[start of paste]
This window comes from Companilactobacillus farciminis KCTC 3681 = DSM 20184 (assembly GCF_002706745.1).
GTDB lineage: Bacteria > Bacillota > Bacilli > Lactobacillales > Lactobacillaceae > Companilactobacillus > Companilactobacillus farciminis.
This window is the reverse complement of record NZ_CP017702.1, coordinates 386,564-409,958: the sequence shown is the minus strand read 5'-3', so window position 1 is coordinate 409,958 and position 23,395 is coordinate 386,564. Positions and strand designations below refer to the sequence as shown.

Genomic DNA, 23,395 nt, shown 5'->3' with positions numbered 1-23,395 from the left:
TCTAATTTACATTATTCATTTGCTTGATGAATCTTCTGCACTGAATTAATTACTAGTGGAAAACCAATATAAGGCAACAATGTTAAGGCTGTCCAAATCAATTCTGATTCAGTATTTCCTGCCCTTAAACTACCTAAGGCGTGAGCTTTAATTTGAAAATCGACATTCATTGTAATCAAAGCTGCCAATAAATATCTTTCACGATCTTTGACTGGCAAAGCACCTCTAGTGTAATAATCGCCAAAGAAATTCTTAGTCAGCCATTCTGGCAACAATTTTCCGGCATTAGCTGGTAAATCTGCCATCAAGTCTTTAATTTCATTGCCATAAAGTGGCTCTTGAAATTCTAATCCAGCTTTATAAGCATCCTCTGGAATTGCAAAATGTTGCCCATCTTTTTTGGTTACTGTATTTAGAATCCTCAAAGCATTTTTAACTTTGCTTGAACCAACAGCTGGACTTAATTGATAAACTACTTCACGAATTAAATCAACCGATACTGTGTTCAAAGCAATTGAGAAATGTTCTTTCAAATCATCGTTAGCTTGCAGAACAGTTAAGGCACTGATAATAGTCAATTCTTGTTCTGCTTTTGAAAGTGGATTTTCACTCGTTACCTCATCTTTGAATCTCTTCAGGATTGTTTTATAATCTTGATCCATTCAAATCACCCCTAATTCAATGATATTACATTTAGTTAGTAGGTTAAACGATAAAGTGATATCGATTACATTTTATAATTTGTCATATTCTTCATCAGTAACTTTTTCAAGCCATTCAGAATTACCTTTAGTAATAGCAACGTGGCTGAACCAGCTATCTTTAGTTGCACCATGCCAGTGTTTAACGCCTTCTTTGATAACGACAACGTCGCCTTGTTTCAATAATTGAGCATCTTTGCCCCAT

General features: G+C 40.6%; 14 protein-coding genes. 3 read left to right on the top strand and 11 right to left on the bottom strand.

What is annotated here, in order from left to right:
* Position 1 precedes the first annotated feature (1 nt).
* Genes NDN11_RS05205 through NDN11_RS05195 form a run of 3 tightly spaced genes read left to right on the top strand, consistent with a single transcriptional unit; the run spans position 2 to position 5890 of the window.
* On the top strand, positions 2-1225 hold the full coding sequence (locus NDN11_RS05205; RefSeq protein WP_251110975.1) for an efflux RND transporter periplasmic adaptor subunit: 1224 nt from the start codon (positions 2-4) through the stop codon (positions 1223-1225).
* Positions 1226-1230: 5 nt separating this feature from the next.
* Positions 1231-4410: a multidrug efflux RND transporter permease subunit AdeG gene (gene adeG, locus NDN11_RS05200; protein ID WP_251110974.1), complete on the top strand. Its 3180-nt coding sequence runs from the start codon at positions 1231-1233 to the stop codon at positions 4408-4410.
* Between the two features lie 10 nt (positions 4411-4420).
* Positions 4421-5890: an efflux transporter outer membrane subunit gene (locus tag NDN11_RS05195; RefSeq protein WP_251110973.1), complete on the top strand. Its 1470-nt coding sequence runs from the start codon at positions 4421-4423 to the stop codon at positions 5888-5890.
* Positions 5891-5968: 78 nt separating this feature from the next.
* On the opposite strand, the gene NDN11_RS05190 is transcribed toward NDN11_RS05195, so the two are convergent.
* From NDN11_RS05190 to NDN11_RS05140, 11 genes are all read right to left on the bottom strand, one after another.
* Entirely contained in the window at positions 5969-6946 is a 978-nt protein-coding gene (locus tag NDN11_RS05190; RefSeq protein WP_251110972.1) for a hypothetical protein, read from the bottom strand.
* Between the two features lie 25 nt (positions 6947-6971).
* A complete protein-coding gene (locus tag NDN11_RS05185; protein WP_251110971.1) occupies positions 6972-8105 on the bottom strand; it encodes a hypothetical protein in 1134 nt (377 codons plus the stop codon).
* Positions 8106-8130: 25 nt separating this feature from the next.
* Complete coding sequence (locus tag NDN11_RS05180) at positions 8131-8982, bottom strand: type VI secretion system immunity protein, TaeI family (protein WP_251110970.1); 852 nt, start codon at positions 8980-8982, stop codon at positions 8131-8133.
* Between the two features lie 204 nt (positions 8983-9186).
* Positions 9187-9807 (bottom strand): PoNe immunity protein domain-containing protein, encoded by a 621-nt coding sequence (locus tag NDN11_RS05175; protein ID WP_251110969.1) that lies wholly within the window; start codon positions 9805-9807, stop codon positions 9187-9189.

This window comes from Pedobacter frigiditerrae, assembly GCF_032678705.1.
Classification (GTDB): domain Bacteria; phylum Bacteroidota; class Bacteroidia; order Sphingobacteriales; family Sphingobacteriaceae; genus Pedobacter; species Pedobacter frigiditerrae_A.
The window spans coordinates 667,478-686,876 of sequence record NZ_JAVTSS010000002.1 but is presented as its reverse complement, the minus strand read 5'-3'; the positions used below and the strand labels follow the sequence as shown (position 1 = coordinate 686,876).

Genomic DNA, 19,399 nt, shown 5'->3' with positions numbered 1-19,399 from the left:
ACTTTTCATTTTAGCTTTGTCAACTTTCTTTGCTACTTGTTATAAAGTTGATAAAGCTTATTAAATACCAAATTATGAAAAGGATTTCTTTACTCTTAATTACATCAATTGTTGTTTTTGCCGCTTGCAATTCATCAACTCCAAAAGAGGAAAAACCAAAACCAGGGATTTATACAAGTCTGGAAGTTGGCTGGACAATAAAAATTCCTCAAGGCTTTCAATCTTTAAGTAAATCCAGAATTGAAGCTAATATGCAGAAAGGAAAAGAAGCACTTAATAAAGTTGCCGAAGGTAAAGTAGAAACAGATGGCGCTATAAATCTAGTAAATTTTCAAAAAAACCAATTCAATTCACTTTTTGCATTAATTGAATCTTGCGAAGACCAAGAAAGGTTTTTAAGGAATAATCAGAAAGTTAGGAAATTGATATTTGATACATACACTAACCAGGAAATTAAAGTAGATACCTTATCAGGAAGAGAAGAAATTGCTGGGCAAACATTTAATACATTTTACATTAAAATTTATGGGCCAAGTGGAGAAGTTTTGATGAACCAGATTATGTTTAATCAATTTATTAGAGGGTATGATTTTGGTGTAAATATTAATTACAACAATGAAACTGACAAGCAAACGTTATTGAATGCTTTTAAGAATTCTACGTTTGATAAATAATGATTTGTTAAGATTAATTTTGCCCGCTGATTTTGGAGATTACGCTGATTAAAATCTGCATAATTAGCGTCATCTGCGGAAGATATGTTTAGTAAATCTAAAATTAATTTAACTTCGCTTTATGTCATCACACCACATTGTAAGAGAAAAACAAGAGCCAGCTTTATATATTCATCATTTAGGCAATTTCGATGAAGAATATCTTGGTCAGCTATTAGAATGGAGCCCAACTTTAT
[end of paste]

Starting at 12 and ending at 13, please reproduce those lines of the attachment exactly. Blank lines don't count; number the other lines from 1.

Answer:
* Positions 1231-4410: a multidrug efflux RND transporter permease subunit AdeG gene (gene adeG, locus NDN11_RS05200; protein ID WP_251110974.1), complete on the top strand. Its 3180-nt coding sequence runs from the start codon at positions 1231-1233 to the stop codon at positions 4408-4410.
* Between the two features lie 10 nt (positions 4411-4420).